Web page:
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PHOENIX (AP) — The NBA may emerge from the pandemic on better financial footing than it first anticipated, though Commissioner Adam Silver warned Tuesday that it’s too early to declare things fully back to normal.
Silver, at his annual pre-NBA Finals news conference, said he believes the league weathered the pandemic and all that came with it — including much less revenue from the lack of fans in arenas for much of the last 15 months — relatively well, noting that even he was surprised to see many teams were able to have full buildings during the playoffs.
“Financially, for the season, without getting into it too specifically, we did somewhat better than we initially projected,” Silver said.
Silver had said that the lack of in-game revenue — ticket sales, concessions, food and drink and the like — may have meant the league would see a 40% dip in that cash stream. But, in part because some arenas had fans later in the regular season and then more than 1 million tickets being sold in playoff games, that dip could be closer to 33%.
“No question, the league will incur significant losses over the past two years,” Silver said. “I will say though, I’m not here to complain about that. Just speaking for our team owners, they view it as a long-term investment in the league and something very necessary to keep these organizations going. And by the way, it was shared sacrifice by our players as well.”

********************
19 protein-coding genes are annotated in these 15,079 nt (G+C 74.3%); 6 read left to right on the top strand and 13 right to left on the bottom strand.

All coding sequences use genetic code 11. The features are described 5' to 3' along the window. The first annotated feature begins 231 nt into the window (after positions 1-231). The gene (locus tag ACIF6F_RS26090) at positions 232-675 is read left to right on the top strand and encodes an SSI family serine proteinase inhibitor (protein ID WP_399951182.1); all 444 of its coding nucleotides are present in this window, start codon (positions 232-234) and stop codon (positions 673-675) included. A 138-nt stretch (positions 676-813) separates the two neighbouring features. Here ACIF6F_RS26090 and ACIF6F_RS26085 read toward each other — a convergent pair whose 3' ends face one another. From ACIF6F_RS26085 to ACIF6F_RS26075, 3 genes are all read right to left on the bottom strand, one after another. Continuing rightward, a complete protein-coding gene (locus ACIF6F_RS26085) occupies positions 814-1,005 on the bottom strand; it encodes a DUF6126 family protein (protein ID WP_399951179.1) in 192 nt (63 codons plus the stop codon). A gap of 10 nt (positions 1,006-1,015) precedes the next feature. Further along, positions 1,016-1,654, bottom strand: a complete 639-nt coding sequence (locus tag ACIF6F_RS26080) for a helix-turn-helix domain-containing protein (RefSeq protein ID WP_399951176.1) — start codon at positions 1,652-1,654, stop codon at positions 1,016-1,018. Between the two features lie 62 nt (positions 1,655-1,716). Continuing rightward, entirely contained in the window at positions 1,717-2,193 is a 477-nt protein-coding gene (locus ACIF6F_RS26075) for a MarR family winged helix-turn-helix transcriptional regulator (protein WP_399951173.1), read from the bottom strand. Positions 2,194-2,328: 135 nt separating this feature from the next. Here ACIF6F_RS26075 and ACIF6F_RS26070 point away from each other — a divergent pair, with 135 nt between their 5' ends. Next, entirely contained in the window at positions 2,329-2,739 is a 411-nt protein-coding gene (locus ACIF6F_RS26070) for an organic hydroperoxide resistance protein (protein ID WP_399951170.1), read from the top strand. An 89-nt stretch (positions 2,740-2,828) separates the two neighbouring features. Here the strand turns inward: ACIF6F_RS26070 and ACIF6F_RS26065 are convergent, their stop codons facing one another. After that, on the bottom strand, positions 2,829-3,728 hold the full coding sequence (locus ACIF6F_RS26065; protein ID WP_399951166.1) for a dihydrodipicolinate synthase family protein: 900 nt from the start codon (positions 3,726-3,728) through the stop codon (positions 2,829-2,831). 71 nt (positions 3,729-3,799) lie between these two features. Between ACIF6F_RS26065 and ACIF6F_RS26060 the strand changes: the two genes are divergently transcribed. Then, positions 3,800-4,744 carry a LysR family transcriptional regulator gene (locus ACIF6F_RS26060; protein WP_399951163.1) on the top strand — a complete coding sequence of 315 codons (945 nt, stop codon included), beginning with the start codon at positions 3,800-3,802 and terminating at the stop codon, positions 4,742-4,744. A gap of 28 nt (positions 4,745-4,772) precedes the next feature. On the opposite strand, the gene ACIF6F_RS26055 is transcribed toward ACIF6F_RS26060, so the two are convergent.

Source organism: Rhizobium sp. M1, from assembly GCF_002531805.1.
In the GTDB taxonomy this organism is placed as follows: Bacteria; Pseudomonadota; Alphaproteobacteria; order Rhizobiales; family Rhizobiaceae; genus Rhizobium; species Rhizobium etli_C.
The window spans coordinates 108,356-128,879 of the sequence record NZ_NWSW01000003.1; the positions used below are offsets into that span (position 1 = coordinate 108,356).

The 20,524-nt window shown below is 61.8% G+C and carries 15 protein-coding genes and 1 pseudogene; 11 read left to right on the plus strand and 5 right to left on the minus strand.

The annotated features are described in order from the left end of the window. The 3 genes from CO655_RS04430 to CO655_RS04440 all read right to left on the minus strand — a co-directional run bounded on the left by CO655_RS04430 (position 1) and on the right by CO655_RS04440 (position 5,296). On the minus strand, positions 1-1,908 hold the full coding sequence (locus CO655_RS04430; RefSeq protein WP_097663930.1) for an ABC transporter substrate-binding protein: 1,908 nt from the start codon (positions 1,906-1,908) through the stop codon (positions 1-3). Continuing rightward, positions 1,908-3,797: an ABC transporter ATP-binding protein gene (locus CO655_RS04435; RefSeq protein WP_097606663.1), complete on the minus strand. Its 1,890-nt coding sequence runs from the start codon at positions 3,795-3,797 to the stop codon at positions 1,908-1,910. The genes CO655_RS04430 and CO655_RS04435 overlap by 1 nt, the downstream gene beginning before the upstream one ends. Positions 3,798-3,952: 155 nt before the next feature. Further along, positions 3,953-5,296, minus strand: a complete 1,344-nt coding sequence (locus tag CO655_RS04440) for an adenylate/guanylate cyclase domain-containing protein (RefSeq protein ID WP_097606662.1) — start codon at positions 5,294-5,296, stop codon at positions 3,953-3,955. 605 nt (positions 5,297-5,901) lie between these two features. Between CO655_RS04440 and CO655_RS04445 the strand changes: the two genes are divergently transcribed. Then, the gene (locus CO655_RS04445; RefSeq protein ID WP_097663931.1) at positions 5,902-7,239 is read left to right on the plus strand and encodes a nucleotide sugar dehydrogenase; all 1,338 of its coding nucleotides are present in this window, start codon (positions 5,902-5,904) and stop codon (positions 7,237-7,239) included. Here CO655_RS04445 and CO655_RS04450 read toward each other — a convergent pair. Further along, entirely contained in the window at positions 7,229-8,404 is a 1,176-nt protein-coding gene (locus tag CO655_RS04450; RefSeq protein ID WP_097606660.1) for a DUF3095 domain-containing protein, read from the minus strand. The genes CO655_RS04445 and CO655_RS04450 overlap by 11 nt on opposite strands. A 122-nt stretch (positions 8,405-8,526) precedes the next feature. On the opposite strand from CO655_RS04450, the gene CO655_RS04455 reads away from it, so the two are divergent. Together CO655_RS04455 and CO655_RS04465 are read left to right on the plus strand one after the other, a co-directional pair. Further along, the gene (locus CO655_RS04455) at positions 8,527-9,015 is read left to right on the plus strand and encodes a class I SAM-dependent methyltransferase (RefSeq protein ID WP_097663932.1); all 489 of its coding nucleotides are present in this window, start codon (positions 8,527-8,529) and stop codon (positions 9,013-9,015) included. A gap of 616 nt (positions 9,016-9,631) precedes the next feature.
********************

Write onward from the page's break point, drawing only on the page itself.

Players took “significant reductions” in salary this season, Silver said, something that was negotiated by the NBA and the National Basketball Players Association. That hit will be spread out over several seasons.
The league — which estimated its loss in revenue from last season at $1.5 billion — plans on returning to normal this fall, with the season starting in mid-October and likely being of the common 82-game duration. The number of games is still in some question because the play-in tournament isn’t officially back for next season, though it has long been expected that the league’s board of governors will keep it going forward.
“If things continue on track and we can move toward a new season next year that looks a lot more like normal, we’ll have weathered it very well,” Silver said.
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Tim Reynolds, The Associated Press